In 2018, world-class chef Virgilio Martinez established MIL restaurant on the edge of the Moray ruins, making this iconic site even more of an unmissable destination on your Peru tour.
Working alongside the aforementioned Misminay community, Virgilio Martinez uses long-standing traditions of crop cultivation in his food philosophy. Virgilio Martinez’s success comes from the execution of his food philosophies through high-quality ingredients, mindful cultivation practices, and expert preparation. He creates innovative dishes you won’t find anywhere else but at MIL restaurant.
Inca Food and Agriculture at Moray
Keep reading to learn more about what the Inca Empire ate and how they grew it.
What Did the Incas farm?
Many of the ingredients found on your plate at MIL were once farmed by the Incas. Potatoes and tubers, quinoa, and corn were big players in the agricultural scene in the Andes and likely to have played a large role at Moray, if experimentation was indeed its purpose. Another theory suggests that corn was the key crop experimented on at Moray due to its significance in religious ceremonies.
How the Moray terraces were made
Much like the Machu Picchu terraces, the Moray site has steps carved out from the slope of a mountain. These steps have been reinforced with stones and soil and allow for water drainage. Excavations of the site have shown that the Inca Empire imported soil from varying regions of Peru to Moray, furthering the theory of crop experimentation. Even guano (one of Peru’s largest exports) from coastal destinations like Paracas was brought to the Andes to fertilize the Moray terraces.
Moray is located on a high altitude plateau northwest of Cusco at an elevation of 11,500ft (3,500 m) above sea level. Surrounding this mind-boggling site are green checked-like patches of agricultural fields and snowcapped peaks off in the distance.
The highland region where Moray resides experiences fairly constant temperatures throughout the year. Snowfall is not common. Temperatures during the day are warmer and average between 65-70 F (18-21C). Average night temperatures range between 30-50 F (1-8 C).
Dry Season Vs. Rainy Season
- Dry season is from April to October. Days are usually sunny with low chances of rain. Temperatures really drop at night, so make sure to bring a jacket.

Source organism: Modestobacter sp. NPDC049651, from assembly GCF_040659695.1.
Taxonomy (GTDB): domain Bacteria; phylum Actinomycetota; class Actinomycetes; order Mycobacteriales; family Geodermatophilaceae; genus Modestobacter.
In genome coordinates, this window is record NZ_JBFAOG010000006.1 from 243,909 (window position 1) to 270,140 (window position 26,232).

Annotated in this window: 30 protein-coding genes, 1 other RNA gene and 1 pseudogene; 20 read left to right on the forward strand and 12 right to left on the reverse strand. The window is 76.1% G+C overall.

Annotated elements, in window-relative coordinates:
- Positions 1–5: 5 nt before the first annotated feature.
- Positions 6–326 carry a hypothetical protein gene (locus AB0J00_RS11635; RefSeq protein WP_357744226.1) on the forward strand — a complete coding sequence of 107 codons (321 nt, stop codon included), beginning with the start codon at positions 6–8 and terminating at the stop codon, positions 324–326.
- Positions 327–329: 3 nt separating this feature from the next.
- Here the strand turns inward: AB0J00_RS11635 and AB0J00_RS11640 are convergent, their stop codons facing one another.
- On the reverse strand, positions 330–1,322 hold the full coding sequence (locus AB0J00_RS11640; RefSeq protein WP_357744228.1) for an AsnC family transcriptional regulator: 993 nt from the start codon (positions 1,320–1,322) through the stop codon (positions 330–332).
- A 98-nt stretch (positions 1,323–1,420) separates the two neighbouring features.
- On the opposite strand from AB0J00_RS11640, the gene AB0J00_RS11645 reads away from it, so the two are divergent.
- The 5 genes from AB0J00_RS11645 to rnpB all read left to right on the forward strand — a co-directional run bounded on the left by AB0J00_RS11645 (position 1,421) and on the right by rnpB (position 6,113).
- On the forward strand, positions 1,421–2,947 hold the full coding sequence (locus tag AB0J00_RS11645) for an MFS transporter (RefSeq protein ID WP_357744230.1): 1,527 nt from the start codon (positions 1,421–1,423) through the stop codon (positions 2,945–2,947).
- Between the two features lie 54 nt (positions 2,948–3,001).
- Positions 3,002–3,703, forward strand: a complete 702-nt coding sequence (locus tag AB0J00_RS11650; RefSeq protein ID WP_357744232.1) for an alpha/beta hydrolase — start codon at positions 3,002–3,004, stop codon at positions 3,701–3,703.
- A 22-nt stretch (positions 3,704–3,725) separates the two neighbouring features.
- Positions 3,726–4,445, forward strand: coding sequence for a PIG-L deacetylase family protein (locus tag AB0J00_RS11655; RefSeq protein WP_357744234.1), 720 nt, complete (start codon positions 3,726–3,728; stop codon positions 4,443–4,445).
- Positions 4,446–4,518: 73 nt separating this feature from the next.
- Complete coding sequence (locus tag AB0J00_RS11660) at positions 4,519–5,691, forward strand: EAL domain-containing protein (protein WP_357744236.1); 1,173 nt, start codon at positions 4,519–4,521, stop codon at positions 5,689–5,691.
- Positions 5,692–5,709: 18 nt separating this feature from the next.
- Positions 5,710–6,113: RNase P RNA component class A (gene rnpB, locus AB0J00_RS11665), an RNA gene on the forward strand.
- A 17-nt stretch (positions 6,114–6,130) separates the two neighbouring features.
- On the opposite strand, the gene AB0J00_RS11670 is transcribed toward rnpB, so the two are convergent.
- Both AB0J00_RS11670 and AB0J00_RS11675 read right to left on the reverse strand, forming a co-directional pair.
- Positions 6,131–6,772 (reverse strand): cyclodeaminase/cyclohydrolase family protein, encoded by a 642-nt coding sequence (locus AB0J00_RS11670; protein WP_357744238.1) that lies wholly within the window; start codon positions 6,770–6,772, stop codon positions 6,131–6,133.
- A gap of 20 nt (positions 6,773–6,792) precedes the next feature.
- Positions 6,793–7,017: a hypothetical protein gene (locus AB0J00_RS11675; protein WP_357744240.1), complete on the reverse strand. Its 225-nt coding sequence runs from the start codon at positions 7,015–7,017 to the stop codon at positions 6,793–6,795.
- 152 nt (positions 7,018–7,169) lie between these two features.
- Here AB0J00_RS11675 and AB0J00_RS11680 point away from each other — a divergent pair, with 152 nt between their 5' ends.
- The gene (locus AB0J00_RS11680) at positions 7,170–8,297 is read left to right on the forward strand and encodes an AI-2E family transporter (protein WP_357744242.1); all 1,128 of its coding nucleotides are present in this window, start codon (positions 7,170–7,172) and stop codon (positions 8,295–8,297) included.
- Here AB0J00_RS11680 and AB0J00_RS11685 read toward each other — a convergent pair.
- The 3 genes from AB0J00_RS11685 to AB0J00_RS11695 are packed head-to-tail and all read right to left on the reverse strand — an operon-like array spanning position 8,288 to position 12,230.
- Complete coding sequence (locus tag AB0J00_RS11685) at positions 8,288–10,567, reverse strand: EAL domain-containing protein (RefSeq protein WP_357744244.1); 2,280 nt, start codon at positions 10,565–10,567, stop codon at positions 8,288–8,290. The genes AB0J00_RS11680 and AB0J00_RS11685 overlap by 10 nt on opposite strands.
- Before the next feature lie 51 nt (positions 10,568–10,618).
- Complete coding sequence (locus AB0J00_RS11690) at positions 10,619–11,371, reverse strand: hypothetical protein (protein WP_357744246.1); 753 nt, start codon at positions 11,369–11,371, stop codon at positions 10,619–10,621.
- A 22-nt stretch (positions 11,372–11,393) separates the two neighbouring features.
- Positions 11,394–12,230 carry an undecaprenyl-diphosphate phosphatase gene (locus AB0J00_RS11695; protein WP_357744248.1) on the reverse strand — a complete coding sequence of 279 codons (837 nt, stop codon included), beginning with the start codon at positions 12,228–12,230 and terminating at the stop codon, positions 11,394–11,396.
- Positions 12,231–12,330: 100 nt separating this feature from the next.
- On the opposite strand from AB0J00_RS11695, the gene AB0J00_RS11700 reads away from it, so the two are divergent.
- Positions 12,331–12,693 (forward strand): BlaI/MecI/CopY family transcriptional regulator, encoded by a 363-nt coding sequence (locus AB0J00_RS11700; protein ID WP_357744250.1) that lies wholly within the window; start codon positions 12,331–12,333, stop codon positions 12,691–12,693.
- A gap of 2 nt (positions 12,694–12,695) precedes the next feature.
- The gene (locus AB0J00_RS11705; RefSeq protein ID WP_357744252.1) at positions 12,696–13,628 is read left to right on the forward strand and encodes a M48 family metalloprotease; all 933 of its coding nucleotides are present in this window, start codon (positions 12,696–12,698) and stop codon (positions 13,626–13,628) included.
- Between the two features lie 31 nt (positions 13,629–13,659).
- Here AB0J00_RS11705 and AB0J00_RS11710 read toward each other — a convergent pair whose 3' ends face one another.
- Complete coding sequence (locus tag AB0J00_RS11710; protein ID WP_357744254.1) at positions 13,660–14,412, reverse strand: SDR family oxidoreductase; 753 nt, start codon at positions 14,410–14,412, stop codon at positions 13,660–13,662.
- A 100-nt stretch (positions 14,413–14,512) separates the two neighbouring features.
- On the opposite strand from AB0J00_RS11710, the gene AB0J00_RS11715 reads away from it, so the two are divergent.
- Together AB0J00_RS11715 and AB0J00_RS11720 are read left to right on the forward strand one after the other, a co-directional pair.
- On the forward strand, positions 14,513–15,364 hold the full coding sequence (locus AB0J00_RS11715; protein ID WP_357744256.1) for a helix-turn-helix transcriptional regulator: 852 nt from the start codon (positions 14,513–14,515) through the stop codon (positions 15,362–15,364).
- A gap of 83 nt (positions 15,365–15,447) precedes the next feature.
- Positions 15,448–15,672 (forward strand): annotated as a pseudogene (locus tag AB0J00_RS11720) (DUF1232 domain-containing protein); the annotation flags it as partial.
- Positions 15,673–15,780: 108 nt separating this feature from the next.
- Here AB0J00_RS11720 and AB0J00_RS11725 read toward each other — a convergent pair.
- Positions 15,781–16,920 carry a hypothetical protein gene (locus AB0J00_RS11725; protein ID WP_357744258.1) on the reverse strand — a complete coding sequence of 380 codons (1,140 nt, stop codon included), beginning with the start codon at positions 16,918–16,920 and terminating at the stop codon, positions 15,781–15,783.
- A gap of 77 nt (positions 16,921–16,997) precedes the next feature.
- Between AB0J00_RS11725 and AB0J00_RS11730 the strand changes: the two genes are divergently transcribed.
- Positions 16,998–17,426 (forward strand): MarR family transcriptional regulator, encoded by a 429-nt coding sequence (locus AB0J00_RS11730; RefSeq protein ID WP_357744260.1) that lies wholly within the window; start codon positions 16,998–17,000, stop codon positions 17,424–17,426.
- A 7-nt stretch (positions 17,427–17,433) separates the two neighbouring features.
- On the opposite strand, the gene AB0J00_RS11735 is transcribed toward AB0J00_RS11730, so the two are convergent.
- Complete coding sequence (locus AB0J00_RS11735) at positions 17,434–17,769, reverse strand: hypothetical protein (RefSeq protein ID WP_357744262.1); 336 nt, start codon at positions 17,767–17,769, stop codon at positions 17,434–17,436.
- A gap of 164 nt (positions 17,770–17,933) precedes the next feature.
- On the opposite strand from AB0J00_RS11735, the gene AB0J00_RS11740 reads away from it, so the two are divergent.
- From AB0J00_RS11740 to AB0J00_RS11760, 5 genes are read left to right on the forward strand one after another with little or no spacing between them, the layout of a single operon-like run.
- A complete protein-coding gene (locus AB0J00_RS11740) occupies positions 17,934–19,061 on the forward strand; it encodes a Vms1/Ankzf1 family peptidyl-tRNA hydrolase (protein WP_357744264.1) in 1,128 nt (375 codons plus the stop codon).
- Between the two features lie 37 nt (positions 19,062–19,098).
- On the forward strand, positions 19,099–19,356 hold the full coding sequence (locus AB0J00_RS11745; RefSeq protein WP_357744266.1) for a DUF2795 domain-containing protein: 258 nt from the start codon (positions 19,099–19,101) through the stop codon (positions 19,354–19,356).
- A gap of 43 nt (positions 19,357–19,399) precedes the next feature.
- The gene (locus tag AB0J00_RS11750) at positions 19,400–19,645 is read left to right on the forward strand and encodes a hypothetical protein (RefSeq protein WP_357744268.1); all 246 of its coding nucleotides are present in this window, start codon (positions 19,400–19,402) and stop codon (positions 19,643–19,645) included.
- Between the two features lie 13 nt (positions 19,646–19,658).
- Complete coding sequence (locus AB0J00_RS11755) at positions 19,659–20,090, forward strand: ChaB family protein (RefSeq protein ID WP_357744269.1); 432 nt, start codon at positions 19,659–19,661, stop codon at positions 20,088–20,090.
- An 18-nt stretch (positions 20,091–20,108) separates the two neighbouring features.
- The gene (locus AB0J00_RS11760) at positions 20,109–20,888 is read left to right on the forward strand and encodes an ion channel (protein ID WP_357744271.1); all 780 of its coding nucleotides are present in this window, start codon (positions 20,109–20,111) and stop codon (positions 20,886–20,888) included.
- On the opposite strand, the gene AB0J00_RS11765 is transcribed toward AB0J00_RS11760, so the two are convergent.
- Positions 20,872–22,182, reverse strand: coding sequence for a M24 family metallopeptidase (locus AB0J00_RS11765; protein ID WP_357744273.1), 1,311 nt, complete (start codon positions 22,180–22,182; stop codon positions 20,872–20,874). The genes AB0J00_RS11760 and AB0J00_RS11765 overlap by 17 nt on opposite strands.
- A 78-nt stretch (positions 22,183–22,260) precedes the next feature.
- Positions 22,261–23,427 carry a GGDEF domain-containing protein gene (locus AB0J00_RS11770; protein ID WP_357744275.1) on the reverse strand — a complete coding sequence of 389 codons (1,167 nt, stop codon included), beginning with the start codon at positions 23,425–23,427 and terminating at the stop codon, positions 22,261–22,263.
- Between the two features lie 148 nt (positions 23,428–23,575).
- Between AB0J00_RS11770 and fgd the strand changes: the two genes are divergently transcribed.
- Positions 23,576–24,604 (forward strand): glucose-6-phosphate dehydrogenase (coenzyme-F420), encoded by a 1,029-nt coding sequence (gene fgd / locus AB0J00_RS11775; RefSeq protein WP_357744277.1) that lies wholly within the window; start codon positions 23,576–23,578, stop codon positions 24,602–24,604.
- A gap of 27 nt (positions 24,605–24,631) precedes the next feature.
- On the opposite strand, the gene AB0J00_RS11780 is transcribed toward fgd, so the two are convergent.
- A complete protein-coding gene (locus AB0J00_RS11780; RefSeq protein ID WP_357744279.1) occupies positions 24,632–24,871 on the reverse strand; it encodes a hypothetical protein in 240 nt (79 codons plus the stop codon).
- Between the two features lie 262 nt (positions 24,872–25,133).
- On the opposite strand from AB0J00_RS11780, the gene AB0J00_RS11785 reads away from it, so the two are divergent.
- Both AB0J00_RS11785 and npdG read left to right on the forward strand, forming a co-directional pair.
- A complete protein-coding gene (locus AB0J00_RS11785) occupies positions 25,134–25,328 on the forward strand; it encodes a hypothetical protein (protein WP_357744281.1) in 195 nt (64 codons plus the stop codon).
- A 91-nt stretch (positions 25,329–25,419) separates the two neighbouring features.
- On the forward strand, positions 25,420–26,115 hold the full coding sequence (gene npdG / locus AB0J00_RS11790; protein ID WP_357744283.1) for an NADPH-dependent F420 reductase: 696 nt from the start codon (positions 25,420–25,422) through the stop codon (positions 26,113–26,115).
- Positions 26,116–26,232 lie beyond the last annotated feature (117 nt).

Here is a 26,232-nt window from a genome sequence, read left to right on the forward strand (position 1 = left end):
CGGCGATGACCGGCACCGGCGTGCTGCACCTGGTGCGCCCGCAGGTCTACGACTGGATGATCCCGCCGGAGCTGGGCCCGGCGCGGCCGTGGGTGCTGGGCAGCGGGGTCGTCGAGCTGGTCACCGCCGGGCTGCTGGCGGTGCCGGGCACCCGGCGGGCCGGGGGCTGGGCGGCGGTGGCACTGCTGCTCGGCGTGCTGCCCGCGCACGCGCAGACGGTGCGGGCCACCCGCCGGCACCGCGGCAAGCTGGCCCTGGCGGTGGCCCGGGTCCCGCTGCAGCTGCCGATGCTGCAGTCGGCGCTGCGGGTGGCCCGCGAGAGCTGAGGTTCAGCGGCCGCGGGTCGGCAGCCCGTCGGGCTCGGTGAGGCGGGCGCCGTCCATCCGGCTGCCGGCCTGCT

- Rainy season is from November to March. During this time, the region receives regular rainfall. Mornings are generally cloudy with light showers and afternoons and evenings can bring heavier rains. Average daytime temperatures are typically mild, but you’ll still need that warm jacket at night.
Best Time to Visit Moray
- The region’s peak season is during the dry season (April-October) when sunny blue skies are the norm. This is a very enjoyable time to do a biking or horseback riding tour.
- The rainy season (November-March) is a beautiful time to visit the Sacred Valley. Landscapes, including the grassy terraces of Moray, are brilliant shades of green at this time.
Adjusting To The Altitude
Moray is located at similar altitudes to Cusco (11,120 ft or 3,400 m). Altitude sickness is a common concern for travelers visiting the Andean region of Peru. Severe reactions to the altitude are rare and hard to predict. Most travelers experience minor side effects, including shortness of breath, nausea, headache, and loss of appetite.
Tips to help you acclimate better:
- Some travelers may consider spending their first couple nights at a hotel in the Sacred Valley instead of Cusco. The elevation of the Sacred Valley is lower, making the adjustment to the altitude less extreme.
- Take it easy the first few days at altitude. It’s best to wait at least 48 hours before taking on activities like mountain biking through Maras and Moray.
- Drink a lot of water and eat light meals. A local remedy to ease the effects of altitude is to sip on coca tea.
- Diamox is a prescription drug from the US and works well for altitude sickness. Over-the-counter remedies, such as Sorochi and Grovol, can be purchased at a pharmacy in Peru.
What to do in Moray Peru
Feel the temperature difference
As you explore the Moray archaeological site from a lookout point near the entrance, you get a true sense of the magnitude of its design. The sweeping view over the largest set of terraces descends 490 feet (150 meters) to its circular bottom and visitors far below look like ants. As you descend with your guide and walk between each terrace level, the difference in temperature is evident.
Eat at MIL Restaurant
There’s no greater way to experience the Moray ruins than by pairing your tour of the breathtaking site with a meal at MIL restaurant.